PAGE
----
So, as an example, kegels are used as an exercise to strengthen the pelvic floor muscles.
In effect, you are squeezing and contracting these muscles the same as you would if you were trying to hold in your pee.
With that being said, you are actually doing the opposite when you’re straining to do calf raises.
And this is especially true if you hold for a count at the top of the movement.
So, you are literally applying pressure to the pelvic floor muscles in the same way you would when you pee.
It’s almost as though you’re trying to force yourself to urinate.
Funnily enough, there are various other exercises that seem to have the same effect.
These include seated hamstring curls, jumping jacks, jumping rope, and trampoline.
So, it appears that either being seated while “pushing” the pelvic floor muscles, or jumping can bring on this urgent need to pee.
Obviously, standing calf raises may have the same effect, although most people complain of this “need to pee” with seated calf raises.
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3. You Need to Train Your Pelvic Floor Muscles
I’ve just spoken of the pelvic floor muscles.
This “feeling” of needing to pee during calf raises could simply be a sign that you have weak pelvic floor muscles.
There could be various reasons for this “weakness”, although it is fairly common.
I guess most of us don’t ever specifically train the pelvic floor muscles that regularly.
And yet we use our bladder and bowels on a daily basis.
The pelvic floor muscles also work in conjunction with the abdominal muscles to support the spine.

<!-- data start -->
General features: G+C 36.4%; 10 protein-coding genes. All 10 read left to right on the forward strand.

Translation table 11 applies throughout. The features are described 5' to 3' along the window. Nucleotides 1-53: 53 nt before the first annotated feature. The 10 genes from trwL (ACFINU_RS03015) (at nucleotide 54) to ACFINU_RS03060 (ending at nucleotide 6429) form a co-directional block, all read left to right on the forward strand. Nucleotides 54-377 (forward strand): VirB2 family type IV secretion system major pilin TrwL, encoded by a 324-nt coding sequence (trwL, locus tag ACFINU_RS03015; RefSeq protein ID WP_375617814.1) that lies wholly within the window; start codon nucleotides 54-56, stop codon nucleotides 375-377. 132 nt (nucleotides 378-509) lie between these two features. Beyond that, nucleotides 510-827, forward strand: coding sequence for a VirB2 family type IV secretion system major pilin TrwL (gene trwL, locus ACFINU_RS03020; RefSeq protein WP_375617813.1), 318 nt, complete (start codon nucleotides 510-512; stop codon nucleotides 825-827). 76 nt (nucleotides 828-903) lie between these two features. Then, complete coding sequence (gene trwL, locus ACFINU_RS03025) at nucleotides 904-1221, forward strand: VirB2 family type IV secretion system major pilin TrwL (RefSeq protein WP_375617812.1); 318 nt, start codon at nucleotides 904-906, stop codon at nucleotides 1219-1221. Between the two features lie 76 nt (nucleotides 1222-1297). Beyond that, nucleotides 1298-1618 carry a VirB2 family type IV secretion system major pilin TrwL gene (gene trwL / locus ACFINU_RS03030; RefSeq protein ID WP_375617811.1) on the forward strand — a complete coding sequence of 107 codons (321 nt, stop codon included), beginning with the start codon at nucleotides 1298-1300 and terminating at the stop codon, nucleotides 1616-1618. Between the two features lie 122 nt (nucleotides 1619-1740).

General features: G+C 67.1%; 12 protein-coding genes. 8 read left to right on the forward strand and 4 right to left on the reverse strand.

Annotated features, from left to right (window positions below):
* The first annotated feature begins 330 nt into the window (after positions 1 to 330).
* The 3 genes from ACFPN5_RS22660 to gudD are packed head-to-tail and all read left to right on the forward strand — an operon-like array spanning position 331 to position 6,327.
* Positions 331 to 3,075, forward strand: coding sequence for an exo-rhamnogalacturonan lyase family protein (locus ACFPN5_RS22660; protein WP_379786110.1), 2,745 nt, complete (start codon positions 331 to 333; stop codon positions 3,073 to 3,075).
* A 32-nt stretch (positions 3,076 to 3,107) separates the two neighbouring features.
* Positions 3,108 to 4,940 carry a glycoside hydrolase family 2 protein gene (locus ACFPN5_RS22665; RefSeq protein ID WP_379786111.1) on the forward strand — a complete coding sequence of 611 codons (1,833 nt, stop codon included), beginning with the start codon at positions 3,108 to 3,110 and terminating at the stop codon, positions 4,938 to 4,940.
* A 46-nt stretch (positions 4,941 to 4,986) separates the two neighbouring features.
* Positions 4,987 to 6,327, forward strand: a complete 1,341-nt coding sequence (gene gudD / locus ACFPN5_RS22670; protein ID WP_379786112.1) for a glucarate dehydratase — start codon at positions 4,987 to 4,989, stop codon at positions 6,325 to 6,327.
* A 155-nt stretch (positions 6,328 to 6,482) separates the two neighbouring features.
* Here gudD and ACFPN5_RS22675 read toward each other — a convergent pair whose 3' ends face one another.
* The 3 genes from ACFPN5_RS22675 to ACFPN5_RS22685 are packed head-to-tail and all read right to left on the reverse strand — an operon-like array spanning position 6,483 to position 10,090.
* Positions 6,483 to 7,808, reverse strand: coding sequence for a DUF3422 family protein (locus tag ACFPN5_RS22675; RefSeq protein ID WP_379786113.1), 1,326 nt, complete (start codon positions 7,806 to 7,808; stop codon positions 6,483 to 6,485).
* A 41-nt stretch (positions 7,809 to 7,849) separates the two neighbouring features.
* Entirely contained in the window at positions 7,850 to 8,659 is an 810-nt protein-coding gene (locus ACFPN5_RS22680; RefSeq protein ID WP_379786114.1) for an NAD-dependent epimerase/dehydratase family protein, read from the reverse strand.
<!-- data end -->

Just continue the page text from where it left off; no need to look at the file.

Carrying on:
So, this may provide a clue as to why you have a weakness in this specific area.
There are many of us who typically have weak core muscles, weak lower back muscles, or even both.
I would say that you should regularly train the pelvic floor muscles.
In fact, they should form part of your core workout routine.
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Plus, it doesn’t actually take a great deal of work to tighten and strengthen your pelvic floor muscles once more.
And of course this could well be the solution to the feeling you need to pee during calf raises.
Top 5 Pelvic Floor Exercises
So, I hope you have a better idea of why you feel like you have to pee when you do calf raises.
Firstly, you can rest-assured that this is a fairly common occurrence.
So, for as many people who may find this extremely strange, there are just as many who have experienced the same feeling as you.
I am certainly one of them.
The main reason for this sensation will be that you have raised your intra-abdominal pressure during calf raises.
And this will apply pressure to the bladder muscle, which is why you have the urge to pee.
Additionally, this can be caused by you activating your pelvic floor muscles, especially if you hold your calf raises for a count at the top of the movement.
It’s also a great idea to regularly train your pelvic floor, typically at the same time as your core workout.
Check Out My Review of Brian Klepacki’s Crunchless Core Workout Program – This Fantastic 8-Week Training Program Can Help You to Strengthen Your Pelvic Floor, Your Core, and Your Deep Abdominal Muscles
Hi, I’m Partha, owner and founder of My Bodyweight Exercises. I am a Level 3 Personal Trainer and Certified Strength & Conditioning Specialist through the Register of Exercise Professionals, United Kingdom. I have been a regular gym-goer since 2000 and coaching clients since 2012. My aim is to help you achieve your body composition goals.